As a nurse practitioner, your relationship with each patient is important, which is why you need to take proper action to improve your patient’s care and their overall experience. For example, in a medical facility or a hospital, many nurse practitioners will see the same patients repeatedly. Developing a strong bond with these patients makes them feel better each time they come in and may even make their treatment seem easier. 

In a long-term medical setting, such as cancer wards, nursing homes, or end-of-life care, patients require a lot of compassion, support, and attention, even though you’ll be working with the same faces for months or even years.

A study published in Sage Journals concluded that a nurse and patient relationships involves certain complex behaviors and implications which, if done in the right manner, are linked to improvements in patient health outcomes. Here are some of the main reasons a nurse and patient relationships is essential in every healthcare setting. 

Patients know that they are heard

Taking time to develop a strong bond with your patients shows them that someone cares. This is especially important if you tend to see your patient every couple of weeks or months. This will increase their overall trust in you and other healthcare professionals and make them feel more at ease, which can be useful if the patients have to undergo any procedure. As a nurse, you will be required to facilitate care and treatments. 

Understanding and listening to your patient, caring for their comfort and safety, and even interacting with their family members allows your patient to feel special. This can help them to recover quickly and seamlessly.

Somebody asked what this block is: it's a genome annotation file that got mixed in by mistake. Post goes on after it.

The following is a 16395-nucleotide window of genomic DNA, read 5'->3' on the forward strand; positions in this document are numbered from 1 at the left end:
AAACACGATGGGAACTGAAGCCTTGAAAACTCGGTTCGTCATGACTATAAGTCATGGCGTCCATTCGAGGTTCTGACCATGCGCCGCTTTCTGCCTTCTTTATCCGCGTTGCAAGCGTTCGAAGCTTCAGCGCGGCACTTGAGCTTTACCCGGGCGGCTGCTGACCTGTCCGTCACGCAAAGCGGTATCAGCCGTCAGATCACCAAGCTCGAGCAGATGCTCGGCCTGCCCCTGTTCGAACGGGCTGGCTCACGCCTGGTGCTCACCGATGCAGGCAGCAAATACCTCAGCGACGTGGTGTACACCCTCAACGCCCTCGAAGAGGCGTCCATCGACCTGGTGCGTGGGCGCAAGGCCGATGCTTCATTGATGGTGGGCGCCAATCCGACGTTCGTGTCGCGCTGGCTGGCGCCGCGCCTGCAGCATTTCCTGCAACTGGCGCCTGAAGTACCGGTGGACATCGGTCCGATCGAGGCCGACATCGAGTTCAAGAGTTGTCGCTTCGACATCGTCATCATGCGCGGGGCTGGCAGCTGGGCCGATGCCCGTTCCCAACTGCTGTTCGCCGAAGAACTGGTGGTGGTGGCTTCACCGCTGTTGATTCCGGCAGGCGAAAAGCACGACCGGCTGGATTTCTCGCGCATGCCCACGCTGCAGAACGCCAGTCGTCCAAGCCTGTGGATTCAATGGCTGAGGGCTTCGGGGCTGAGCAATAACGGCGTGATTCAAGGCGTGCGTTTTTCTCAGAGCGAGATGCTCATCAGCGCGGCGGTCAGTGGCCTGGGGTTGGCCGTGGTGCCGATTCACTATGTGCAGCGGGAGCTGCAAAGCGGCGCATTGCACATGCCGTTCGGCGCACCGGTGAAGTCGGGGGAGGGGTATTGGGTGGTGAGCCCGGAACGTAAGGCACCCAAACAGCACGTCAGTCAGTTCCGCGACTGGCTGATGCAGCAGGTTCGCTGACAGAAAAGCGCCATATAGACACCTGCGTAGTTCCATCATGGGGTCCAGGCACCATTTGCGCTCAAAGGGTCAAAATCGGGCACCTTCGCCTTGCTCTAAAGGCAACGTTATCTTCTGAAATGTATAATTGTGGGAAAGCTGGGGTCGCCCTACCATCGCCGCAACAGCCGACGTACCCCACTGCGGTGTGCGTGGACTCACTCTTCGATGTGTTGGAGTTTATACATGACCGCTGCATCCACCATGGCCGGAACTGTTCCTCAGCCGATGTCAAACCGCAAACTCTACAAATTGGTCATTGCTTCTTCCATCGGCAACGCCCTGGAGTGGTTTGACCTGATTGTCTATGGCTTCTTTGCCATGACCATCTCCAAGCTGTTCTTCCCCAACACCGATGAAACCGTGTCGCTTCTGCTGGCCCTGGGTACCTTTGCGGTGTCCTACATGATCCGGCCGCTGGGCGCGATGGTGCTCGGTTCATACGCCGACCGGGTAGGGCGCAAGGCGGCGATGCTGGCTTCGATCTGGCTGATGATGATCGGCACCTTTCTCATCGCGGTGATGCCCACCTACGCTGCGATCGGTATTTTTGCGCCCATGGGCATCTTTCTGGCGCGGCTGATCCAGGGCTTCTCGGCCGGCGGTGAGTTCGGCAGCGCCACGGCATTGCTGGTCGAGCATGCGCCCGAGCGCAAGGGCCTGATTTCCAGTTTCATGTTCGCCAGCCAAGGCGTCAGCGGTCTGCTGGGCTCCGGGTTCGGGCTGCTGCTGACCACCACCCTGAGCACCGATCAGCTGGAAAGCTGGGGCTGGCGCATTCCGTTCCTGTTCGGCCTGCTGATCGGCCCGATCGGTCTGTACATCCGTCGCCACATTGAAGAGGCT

In certain cases, patients may be compelled to go to a detox center or a deaddiction medical facility by their family members when their addiction gets out of control. Talking to such patients and listening to them vent can help them feel more comfortable.

They will then trust you more, which makes them less likely to question your judgment and more willing to follow the care advice that you give them. When you adopt this approach, it provides patients with the emotional support they need and can help them get better and feel less stressed.  

A positive relationship improves patient care quality

Most professionals feel that patient care is not the only advantage of a good nurse-patient relationship. When NPs and RNs can respond to their patient’s emotions and show them compassion and care in the right manner, it can improve patient health and allow them to feel at ease and less stressed. This, in turn, can reduce the length of their stay in the hospital and help patients get back to familiar surroundings. 

Along with being trained and skilled, most medical institutions and top hospitals look for these qualities in nurses as they emphasize good relationships between their staff and patients. 

Many new nurses may not understand how critical nurse and patient relationships are. The fact remains that these relationships are essential, especially in settings where patients are stressed and require frequent reassurance. As a nurse, dealing kindly and compassionately with patients, supporting them during their treatment, and ensuring the right patient care will not only improve the level of care but also treatment outcomes.